Turning Christmas Upside Down


Our Thanksgiving leftovers were still warm when my husband and I started pulling out the Christmas decorations last weekend. With only four amazingly short weeks between holidays, I am sure many of you can relate to our anxious excitement to get a jump-start on the to-do list. After an initial whirlwind of decorating the tree, setting up the manger, and hanging the stockings, I took a break and went for a walk.

There is a certain loop I follow on most of my walks. It winds through the woods, past a pond, into a neighborhood, and back again. Because I am a creature of habit, I usually walk the same direction on this route each time. On this particular day, I decided to live life a little more on the edge and traveled the opposite way. Daring, I know!

Have you noticed how doing things backwards or turning things upside down often brings a different perspective and teaches you something new? This walk was no exception. I came back with a fresh outlook about my walking route and about preparing for Christmas. I was ready to turn Christmas upside down.

What does turning Christmas upside down mean?

The usual preparations for Christmas include decorating, shopping, baking, wrapping, entertaining, mailing holiday greetings, etc. – done in an “orderly” fashion for each household, of course 😉 . When Christmas Eve arrives, many celebrate Jesus by going to church for an hour or so. Some will read the Bible story of Jesus’ birth. In comparison to everything else done in December, little time is dedicated to learning about Jesus until Christmas actually arrives.

Turning Christmas upside down means celebrating and learning about Jesus throughout the month instead of at the end of the month.  

How can we benefit by turning Christmas upside down?

  • We learn new things about Jesus.

Traveling the opposite way on my walk brought a changed perspective on my surroundings. For example, from a different vantage point I realized the huge, beautiful weeping willow tree I pass almost every day was no longer there – only a stump remained. I wondered if it had been gone a long time, and how I missed noticing the emptiness.

In a similar way, turning Christmas upside down helps us see things about Jesus we did not notice before. Reading Bible passages about his birth throughout the month brings ideas to mind that we are unable to take in all at once on Christmas Eve.  Enjoying a new book about the meaning of Christmas or participating in an online Bible study provides learning and a break from holiday activity. Working on a Christmas service project lessens distractions by helping us focus on others. Or, simply carving out some time for prayer can bring us closer to knowing Jesus. All these things send us a different way than the norm.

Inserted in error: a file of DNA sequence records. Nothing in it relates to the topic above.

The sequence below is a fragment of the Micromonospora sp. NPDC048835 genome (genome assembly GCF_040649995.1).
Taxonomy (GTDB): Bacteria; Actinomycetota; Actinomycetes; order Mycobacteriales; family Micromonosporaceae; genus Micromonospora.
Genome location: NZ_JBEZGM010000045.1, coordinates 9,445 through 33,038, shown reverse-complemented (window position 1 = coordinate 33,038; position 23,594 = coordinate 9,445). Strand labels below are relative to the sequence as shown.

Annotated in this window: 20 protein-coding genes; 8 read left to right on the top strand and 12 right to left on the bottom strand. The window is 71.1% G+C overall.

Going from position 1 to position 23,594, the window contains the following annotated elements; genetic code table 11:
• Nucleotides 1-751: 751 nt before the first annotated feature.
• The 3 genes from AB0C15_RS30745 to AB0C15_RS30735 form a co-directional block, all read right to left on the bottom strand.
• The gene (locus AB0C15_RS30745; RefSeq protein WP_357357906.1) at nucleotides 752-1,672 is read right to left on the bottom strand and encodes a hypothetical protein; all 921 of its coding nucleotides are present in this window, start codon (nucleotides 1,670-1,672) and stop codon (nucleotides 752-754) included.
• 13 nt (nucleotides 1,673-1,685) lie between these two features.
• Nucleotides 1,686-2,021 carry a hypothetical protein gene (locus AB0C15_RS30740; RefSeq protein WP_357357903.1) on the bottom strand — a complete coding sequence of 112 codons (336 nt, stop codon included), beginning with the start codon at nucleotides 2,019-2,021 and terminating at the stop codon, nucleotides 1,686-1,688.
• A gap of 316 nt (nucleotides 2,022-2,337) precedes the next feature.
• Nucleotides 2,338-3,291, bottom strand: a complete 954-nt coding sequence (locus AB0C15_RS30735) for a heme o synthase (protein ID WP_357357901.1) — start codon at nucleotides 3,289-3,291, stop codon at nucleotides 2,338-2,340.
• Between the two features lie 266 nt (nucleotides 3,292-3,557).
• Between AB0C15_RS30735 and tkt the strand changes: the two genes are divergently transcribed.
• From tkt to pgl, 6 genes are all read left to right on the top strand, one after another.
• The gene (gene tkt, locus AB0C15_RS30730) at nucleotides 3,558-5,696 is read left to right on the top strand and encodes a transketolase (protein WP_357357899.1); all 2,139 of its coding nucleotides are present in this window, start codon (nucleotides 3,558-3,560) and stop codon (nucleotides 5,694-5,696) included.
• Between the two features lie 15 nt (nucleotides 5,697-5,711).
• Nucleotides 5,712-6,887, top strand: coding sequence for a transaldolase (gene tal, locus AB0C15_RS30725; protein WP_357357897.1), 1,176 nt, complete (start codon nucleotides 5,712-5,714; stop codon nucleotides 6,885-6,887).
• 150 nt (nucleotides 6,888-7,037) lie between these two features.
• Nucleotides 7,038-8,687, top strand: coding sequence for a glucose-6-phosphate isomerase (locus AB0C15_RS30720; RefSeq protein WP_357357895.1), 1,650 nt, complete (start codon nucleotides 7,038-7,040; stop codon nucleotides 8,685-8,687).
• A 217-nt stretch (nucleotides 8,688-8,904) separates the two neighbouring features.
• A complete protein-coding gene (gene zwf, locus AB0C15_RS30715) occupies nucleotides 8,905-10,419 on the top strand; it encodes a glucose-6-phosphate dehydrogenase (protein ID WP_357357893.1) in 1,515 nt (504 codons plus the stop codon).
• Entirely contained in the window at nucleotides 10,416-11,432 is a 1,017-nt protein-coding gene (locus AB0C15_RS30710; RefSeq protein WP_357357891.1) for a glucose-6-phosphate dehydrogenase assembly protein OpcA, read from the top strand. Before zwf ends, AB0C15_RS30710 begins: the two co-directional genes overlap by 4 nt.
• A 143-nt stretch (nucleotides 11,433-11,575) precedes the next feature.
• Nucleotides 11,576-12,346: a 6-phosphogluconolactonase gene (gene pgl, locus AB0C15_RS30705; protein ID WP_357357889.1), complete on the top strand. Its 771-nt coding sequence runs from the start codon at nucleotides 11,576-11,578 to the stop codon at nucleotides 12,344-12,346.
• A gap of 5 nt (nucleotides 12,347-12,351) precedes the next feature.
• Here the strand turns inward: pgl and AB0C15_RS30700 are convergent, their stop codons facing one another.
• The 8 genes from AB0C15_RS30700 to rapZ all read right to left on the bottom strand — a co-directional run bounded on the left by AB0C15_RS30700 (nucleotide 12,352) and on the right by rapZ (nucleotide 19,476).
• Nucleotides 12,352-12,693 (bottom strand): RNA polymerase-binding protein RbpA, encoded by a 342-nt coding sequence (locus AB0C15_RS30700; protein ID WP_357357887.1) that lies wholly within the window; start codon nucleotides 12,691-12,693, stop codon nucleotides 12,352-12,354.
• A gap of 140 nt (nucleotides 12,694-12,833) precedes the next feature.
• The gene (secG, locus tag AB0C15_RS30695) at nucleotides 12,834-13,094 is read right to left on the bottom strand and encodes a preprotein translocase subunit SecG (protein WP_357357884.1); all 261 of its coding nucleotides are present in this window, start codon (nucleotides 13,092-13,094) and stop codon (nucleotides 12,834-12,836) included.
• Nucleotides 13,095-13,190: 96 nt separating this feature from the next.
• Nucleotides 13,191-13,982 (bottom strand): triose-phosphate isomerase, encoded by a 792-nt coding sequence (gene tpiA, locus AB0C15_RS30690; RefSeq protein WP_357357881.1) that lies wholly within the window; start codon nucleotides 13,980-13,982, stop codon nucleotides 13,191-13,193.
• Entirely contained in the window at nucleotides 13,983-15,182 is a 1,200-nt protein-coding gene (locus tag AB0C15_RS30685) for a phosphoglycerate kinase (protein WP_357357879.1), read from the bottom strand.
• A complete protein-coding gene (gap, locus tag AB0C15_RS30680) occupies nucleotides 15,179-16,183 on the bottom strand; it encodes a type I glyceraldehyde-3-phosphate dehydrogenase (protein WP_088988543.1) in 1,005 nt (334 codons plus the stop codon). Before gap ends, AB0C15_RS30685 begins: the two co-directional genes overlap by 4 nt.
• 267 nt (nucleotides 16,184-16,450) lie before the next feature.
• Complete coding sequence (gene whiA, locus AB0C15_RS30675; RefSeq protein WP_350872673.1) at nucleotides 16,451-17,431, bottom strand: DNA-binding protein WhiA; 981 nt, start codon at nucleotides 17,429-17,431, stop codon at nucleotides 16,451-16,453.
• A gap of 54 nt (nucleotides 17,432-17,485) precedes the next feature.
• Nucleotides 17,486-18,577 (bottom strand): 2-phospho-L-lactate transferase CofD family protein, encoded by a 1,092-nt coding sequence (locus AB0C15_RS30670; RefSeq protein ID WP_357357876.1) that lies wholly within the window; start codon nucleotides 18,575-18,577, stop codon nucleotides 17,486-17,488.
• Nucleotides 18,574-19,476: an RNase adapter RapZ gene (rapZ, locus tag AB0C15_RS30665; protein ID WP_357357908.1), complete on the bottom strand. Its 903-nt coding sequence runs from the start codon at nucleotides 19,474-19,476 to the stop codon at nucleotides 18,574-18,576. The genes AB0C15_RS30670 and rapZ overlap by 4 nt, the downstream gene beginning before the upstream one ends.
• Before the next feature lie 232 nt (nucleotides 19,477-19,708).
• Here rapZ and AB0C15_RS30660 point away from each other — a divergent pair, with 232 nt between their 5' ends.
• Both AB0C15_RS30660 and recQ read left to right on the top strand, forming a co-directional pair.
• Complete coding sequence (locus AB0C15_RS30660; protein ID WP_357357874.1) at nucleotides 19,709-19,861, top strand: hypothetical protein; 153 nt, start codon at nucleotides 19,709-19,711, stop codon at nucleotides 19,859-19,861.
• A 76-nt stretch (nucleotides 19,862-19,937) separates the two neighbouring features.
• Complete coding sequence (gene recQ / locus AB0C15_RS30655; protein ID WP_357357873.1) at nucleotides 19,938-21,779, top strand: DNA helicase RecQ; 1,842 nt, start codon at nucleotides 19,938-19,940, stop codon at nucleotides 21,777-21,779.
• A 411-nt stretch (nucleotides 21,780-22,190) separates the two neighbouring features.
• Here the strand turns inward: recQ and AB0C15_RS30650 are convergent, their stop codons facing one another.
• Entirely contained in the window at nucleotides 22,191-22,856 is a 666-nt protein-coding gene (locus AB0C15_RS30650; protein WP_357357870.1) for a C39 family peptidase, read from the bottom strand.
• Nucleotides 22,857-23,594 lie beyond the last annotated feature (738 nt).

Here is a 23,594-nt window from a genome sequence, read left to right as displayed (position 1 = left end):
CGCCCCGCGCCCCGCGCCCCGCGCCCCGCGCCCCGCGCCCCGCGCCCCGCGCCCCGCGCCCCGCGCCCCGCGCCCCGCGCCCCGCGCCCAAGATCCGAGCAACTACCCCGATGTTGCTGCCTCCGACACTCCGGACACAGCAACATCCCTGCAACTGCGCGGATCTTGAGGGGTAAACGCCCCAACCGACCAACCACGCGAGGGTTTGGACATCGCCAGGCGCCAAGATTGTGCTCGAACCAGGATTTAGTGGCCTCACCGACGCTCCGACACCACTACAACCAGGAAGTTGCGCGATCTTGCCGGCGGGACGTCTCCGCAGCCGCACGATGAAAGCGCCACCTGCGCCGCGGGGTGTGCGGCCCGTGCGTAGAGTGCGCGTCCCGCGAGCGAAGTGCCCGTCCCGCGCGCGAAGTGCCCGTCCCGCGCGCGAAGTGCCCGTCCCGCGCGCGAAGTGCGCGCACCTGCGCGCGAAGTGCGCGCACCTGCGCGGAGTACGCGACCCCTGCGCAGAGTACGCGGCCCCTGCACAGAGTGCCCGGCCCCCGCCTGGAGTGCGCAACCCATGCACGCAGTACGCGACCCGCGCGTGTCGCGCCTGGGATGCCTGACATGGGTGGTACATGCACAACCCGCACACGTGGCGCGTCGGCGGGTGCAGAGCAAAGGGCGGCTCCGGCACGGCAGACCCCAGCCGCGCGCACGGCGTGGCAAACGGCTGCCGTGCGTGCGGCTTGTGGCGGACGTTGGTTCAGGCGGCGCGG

Activities that help us see Jesus throughout the month deliver knowledge we did not even know we were missing.

  •  We become more aware of Jesus in everyday life.

I’ll fess up. Coming at the scenery of my walk in a different direction made me feel a little out of my element. Because the walk was not done in my natural pattern, I worried that I might miss the normal turns in the neighborhood. As a result, my brain jerked to attention and I became more aware of my surroundings.

Turning Christmas upside down also makes us feel uneasy. There are a million things to do besides focusing on Jesus, right? It feels more natural to get on with the shopping and the wrapping and the planning. But, if we change our route to include Jesus in each day, we begin to notice his love more during the month. We pay attention when our circumstances improve or we learn from them. We smile more and tell people we appreciate them. We thank our loved ones and really mean it. We notice how God is working for our good every day.

Heightening our awareness of Jesus naturally makes us more alert to his goodness in everything we do. 

  • We slow down and enjoy our holiday time.

Learning new things and becoming more aware on my walk caused me to slow down and enjoy myself more. While walking in the opposite direction, I was not lost in thought or on exercise autopilot. My environment captured my attention, and I found myself feeling grateful for that.

If the same logic applies, then learning new things about Jesus and becoming more aware of him in the midst of our preparations will also help us slow down and enjoy our holiday time more.

Taking time to learn and look for Jesus as we walk (don’t run) towards Christmas brings us more gratitude and peace.

So, I am almost finished with my decorating. Yesterday, I placed a snow globe on the table in the entry way. I love snow globes and the miniature magical lands inside them. Everything appears so pristine, orderly, and still while they sit right side up.

Looking at mine like this, I think it’s pretty, but hmm… also kind of boring. The real magic happens when we turn it upside down and shake things around a bit. I turn the globe upside down. There…that makes it more beautiful, more interesting.

I watch the snow swirl, and I smile. A lot of things in life look better after you turn them upside down.


A Prayer for Your December:

Don’t copy the behavior and customs of this world, but let God transform you into a new person by changing the way you think. Then you will learn to know God’s will for you, which is good and pleasing and perfect. Romans 12:2 NLT

Dear God,

Blessed be your name above all the other things competing for our attention this holiday season. Thank you for the precious gift of your son, sent to offer us eternal life with you. Help us walk in a different direction towards Christmas this year. Bring us new opportunities to learn about Jesus and show us how we can serve you. Open our eyes to your joy in all the preparations we undertake. May we enjoy our walk with you this month, and be filled with the peace and gratitude that comes from spending time in your presence. In Jesus’ Name, Amen


Resources to Help Turn your Christmas Upside Down

Online Bible Study based on the book Because of Bethlehem by Max Lucado 

Scripture readings about Jesus’ birth

The Purpose of Christmas by Rick Warren on Amazon.com

A Scriptured Life posts from the 2015 Christmas season:

Christmas Countdown Challenge Week 1 -Worry